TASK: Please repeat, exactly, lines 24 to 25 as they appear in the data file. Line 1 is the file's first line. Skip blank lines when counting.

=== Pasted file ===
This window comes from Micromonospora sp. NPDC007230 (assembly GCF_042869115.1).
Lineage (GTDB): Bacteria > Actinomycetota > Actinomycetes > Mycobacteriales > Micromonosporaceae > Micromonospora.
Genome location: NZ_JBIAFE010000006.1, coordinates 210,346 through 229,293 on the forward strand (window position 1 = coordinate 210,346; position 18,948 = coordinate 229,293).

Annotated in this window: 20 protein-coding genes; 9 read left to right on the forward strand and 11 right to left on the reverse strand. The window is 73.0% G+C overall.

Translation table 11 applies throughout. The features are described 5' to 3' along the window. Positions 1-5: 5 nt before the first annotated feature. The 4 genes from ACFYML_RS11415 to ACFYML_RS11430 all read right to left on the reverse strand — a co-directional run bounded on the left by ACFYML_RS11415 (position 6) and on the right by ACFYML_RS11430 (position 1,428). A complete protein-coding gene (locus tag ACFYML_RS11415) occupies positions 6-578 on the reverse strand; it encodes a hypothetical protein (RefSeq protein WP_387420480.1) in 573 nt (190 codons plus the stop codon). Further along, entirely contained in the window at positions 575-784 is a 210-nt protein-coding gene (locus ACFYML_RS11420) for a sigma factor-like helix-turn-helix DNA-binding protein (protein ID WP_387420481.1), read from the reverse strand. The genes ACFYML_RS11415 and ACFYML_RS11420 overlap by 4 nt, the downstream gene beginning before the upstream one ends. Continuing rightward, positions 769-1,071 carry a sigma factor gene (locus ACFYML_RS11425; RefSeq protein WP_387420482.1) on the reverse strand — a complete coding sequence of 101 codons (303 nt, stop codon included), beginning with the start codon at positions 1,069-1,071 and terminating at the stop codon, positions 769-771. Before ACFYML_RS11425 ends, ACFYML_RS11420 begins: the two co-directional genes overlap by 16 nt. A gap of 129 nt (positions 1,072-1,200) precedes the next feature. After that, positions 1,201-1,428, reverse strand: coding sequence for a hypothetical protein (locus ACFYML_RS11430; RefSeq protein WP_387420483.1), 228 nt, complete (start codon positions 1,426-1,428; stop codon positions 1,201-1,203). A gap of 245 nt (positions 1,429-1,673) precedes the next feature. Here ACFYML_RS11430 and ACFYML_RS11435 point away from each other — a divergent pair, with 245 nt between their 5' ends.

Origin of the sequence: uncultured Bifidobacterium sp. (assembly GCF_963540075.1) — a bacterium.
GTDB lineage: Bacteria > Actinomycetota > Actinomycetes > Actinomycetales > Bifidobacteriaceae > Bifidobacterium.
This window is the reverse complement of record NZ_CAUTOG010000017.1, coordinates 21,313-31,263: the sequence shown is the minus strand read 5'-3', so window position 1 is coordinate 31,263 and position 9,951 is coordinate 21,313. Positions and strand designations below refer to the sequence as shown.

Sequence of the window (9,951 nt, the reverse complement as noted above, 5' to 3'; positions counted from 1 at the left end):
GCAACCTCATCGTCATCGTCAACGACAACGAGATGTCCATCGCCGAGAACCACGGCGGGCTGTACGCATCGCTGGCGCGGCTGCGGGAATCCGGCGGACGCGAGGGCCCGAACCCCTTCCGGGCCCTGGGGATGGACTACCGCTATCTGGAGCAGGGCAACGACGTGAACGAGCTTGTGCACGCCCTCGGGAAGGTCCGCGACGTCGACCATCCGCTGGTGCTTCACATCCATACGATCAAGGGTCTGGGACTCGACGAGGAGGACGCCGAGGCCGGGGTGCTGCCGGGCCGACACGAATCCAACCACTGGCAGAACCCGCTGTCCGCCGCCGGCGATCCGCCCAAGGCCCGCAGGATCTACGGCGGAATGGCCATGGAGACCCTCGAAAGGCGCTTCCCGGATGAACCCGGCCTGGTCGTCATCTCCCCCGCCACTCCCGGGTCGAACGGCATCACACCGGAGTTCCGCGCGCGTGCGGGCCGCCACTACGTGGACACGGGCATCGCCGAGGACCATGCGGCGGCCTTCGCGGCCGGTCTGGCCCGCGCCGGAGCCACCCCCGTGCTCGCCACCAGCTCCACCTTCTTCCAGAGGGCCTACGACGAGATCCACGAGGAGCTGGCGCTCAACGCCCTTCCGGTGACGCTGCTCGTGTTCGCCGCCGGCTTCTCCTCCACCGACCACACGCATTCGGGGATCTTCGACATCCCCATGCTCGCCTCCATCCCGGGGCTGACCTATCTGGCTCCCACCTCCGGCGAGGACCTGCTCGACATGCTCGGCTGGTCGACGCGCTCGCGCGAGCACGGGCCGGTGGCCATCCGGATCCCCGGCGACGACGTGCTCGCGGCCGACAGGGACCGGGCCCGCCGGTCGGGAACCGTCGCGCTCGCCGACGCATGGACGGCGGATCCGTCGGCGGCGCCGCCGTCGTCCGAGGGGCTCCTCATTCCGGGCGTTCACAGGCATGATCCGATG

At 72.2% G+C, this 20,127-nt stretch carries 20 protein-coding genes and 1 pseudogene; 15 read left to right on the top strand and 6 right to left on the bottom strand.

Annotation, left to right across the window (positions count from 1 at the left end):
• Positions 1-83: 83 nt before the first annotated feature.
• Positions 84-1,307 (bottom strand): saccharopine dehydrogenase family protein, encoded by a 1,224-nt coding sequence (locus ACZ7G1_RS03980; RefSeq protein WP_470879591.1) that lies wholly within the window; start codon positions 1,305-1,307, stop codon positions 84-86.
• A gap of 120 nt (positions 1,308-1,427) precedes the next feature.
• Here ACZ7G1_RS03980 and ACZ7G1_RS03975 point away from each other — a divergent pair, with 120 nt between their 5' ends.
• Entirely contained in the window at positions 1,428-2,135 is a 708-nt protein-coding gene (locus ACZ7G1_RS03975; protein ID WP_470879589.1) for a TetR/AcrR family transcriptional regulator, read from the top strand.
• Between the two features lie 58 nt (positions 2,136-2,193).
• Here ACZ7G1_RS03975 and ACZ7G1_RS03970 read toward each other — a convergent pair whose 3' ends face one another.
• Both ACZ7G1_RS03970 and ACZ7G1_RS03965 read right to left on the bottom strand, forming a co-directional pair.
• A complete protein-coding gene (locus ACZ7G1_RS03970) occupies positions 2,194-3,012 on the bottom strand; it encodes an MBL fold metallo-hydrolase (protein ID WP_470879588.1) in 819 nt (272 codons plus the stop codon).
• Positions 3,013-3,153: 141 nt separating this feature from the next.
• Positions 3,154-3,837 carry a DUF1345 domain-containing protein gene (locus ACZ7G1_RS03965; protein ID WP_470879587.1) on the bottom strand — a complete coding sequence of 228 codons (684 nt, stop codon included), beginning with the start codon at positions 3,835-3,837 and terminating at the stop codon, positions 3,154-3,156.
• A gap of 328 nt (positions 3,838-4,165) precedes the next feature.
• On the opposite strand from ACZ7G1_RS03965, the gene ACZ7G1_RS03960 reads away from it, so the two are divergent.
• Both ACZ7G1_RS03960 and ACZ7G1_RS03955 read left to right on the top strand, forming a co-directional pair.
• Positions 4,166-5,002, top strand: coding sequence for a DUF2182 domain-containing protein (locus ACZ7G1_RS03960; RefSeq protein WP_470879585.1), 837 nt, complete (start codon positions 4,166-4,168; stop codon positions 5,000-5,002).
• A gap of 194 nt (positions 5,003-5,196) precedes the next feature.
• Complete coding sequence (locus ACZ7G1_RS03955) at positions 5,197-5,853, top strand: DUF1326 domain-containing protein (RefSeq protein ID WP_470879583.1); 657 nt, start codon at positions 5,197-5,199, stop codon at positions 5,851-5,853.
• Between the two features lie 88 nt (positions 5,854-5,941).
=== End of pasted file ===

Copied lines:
• A gap of 328 nt (positions 3,838-4,165) precedes the next feature.
• On the opposite strand from ACZ7G1_RS03965, the gene ACZ7G1_RS03960 reads away from it, so the two are divergent.